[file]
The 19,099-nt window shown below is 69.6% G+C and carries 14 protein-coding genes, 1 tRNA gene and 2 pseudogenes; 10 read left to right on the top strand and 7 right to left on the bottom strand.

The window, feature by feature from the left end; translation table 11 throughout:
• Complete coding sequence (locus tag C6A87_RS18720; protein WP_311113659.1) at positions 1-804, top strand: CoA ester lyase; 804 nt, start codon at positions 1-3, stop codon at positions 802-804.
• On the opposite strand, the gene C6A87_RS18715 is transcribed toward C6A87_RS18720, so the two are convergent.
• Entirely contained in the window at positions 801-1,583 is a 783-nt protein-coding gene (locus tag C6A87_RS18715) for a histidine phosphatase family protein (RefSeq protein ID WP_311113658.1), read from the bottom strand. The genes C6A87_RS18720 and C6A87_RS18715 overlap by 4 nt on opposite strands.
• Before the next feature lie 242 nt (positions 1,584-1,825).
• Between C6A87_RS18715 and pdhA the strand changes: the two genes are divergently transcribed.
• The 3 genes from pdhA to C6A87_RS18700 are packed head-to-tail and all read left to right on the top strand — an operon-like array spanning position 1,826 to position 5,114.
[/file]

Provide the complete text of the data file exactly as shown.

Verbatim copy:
The 19,099-nt window shown below is 69.6% G+C and carries 14 protein-coding genes, 1 tRNA gene and 2 pseudogenes; 10 read left to right on the top strand and 7 right to left on the bottom strand.

The window, feature by feature from the left end; translation table 11 throughout:
• Complete coding sequence (locus tag C6A87_RS18720; protein WP_311113659.1) at positions 1-804, top strand: CoA ester lyase; 804 nt, start codon at positions 1-3, stop codon at positions 802-804.
• On the opposite strand, the gene C6A87_RS18715 is transcribed toward C6A87_RS18720, so the two are convergent.
• Entirely contained in the window at positions 801-1,583 is a 783-nt protein-coding gene (locus tag C6A87_RS18715) for a histidine phosphatase family protein (RefSeq protein ID WP_311113658.1), read from the bottom strand. The genes C6A87_RS18720 and C6A87_RS18715 overlap by 4 nt on opposite strands.
• Before the next feature lie 242 nt (positions 1,584-1,825).
• Between C6A87_RS18715 and pdhA the strand changes: the two genes are divergently transcribed.
• The 3 genes from pdhA to C6A87_RS18700 are packed head-to-tail and all read left to right on the top strand — an operon-like array spanning position 1,826 to position 5,114.